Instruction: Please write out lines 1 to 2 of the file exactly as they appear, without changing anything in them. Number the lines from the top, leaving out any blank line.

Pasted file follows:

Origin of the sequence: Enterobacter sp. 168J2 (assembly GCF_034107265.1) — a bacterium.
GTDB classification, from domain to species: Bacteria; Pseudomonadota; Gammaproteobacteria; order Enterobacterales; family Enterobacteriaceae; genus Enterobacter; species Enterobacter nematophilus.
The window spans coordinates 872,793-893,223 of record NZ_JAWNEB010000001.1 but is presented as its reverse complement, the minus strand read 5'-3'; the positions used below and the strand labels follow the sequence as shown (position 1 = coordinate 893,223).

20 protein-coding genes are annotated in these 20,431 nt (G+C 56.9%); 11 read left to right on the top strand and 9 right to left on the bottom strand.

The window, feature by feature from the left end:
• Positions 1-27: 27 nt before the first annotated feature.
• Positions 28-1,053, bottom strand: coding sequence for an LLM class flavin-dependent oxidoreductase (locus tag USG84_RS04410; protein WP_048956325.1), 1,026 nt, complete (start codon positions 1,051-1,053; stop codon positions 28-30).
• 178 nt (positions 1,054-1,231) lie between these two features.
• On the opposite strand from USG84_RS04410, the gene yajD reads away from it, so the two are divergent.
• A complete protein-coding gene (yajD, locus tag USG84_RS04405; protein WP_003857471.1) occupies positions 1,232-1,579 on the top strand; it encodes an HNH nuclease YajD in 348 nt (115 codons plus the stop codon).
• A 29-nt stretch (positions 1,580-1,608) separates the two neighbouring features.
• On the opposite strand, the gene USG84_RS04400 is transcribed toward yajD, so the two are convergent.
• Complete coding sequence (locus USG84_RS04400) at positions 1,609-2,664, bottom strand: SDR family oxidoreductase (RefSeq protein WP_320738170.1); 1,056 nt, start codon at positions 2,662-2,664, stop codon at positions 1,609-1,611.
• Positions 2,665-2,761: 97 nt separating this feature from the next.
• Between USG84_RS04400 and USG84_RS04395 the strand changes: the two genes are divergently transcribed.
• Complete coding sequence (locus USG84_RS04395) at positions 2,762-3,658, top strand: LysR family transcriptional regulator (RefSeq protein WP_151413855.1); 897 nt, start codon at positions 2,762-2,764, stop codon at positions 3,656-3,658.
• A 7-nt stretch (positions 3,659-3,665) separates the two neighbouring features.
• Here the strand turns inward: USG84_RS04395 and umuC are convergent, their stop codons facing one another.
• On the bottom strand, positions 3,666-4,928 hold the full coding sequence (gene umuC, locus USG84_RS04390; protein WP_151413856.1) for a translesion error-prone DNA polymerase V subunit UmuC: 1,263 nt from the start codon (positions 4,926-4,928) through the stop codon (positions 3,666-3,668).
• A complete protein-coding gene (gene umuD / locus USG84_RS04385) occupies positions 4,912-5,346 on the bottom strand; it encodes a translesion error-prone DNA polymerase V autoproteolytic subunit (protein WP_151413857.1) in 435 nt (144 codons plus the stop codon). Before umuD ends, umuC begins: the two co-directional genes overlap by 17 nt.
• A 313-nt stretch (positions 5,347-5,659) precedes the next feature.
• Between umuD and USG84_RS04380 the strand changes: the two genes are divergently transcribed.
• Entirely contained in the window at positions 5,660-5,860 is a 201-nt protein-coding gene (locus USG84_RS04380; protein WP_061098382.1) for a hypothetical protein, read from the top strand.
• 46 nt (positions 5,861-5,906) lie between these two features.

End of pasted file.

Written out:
Origin of the sequence: Enterobacter sp. 168J2 (assembly GCF_034107265.1) — a bacterium.
GTDB classification, from domain to species: Bacteria; Pseudomonadota; Gammaproteobacteria; order Enterobacterales; family Enterobacteriaceae; genus Enterobacter; species Enterobacter nematophilus.